Under CCP 222.5, as most recently amended, the trial court must allow counsel to conduct liberal and probing examination on voir dire and must, on request, allow the parties to present mini-opening statements before voir dire questioning begins. However, the trial court nevertheless retains discretion to set reasonable limits on the scope of examination during voir dire. This decision holds that the trial court did not abuse its discretion in this case when, after allowing mini-opening statements to the first venire of jurors called, it banned mini-opening statements before the voir dire of the second and third venires. It found both from its own observation and remarks by one juror excused from the first venire that the parties, and particularly plaintiff, had used mini-openings to try to precondition jurors to vote in plaintiff’s favor, which is not a permitted purpose of voir dire. Any prejudice from the ban on mini-opening statements was ameliorated by the judge’s allowing a fairly broad scope to the actual voir dire of the second and third venires, including questions relating to some of the specific facts of the case.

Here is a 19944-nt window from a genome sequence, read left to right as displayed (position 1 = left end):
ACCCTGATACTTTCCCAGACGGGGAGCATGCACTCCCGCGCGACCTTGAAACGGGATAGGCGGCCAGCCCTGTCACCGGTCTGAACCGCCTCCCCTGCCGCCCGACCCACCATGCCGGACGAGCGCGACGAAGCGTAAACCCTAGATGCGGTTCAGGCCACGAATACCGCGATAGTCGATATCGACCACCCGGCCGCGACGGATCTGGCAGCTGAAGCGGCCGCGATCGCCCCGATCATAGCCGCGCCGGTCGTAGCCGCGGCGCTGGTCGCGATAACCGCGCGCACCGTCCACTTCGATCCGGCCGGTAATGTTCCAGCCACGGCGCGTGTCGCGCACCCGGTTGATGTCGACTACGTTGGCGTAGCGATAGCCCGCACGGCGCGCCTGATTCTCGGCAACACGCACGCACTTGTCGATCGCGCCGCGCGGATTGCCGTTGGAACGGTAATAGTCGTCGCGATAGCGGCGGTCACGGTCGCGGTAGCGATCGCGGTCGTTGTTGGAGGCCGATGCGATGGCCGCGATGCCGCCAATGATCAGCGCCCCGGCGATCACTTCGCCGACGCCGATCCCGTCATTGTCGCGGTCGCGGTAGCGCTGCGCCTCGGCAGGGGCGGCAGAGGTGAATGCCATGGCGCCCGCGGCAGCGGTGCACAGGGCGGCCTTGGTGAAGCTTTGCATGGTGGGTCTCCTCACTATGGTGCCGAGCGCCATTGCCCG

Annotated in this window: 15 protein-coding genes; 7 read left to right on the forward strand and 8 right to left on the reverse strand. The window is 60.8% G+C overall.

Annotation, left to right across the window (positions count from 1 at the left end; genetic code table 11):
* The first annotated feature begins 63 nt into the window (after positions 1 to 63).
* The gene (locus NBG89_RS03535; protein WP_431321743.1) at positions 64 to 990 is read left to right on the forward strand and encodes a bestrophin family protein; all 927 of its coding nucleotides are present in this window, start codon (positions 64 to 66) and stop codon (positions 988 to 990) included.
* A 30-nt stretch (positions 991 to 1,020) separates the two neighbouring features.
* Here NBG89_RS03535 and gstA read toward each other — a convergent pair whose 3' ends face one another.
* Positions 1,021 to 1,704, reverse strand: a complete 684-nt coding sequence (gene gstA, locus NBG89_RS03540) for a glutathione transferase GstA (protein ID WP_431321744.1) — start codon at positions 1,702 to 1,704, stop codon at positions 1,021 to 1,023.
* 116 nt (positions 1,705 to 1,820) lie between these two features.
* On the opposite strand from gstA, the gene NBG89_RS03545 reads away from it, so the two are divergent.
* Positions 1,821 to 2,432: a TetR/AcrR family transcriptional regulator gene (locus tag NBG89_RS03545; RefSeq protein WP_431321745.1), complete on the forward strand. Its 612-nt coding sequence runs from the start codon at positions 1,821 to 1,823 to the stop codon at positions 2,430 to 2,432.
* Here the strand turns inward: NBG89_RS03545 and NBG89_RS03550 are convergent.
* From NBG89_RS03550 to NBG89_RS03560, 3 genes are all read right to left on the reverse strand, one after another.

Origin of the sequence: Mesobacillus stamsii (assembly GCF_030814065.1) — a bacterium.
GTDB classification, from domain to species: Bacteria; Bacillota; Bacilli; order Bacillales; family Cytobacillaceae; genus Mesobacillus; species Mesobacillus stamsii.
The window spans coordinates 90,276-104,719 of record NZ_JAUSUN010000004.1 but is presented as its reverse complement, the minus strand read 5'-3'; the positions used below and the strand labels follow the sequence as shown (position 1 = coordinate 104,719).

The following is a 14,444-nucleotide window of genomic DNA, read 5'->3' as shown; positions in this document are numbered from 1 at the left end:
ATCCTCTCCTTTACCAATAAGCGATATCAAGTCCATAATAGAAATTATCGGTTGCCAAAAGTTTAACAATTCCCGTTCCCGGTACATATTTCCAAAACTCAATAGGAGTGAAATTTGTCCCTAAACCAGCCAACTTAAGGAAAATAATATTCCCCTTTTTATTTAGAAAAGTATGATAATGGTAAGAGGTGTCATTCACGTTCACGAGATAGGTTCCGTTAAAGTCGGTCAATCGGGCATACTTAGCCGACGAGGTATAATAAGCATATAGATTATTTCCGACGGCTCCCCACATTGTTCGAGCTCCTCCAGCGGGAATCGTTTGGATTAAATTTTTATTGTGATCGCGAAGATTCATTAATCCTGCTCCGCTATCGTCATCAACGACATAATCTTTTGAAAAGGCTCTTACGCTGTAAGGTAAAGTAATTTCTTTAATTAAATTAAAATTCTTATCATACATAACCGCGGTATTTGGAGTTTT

California Court of Appeal, Second District, Division 1 (Johnson, Acting P.J.); October 16, 2018 (published November 15, 2018); 29 Cal. App. 5th 86